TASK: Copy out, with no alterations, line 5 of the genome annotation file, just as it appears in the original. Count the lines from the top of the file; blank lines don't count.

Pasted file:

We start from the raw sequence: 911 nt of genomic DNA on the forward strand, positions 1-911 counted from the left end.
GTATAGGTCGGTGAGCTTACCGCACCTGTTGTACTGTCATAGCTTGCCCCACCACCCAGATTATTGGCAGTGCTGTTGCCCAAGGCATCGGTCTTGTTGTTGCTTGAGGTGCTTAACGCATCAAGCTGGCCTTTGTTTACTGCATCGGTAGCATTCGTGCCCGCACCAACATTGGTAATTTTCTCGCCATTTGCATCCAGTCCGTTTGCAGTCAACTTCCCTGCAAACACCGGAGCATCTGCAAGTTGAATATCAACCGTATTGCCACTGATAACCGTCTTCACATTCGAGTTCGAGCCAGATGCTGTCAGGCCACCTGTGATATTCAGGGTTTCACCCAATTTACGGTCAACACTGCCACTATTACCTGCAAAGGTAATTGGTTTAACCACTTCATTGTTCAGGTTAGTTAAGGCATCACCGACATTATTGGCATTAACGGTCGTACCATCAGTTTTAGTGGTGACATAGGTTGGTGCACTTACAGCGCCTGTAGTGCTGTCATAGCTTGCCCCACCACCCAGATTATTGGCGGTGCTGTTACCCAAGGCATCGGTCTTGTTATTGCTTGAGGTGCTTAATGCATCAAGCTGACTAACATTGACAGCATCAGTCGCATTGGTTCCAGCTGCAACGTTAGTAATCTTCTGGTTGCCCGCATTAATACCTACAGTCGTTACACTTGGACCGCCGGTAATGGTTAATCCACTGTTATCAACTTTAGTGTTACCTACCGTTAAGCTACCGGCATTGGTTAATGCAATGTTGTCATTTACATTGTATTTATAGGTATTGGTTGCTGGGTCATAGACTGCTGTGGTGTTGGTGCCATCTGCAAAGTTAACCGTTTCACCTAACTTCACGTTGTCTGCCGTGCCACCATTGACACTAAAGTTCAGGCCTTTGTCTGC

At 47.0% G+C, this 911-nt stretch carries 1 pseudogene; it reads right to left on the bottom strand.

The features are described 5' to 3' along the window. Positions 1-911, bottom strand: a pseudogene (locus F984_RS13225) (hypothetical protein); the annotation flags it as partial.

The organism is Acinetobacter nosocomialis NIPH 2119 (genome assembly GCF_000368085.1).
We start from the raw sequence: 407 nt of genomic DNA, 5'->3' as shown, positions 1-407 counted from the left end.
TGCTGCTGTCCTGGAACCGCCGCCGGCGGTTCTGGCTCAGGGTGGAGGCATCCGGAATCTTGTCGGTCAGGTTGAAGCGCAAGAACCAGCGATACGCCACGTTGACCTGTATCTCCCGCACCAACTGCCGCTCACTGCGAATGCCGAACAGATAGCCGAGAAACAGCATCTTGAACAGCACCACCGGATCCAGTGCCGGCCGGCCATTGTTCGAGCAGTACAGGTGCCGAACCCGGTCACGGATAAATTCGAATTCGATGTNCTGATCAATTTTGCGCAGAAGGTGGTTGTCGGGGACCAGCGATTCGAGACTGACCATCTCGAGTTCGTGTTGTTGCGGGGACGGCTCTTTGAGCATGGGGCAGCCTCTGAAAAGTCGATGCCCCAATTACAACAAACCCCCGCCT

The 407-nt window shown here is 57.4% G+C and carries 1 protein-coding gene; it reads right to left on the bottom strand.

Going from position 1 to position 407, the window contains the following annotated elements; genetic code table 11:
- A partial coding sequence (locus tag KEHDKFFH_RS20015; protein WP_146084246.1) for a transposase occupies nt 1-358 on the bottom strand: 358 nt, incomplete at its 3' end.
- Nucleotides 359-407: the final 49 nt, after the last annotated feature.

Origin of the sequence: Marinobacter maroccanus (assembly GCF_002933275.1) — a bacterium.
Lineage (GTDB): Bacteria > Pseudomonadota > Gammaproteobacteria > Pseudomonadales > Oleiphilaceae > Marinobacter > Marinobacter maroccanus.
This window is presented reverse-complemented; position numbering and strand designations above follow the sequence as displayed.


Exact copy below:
The organism is Acinetobacter nosocomialis NIPH 2119 (genome assembly GCF_000368085.1).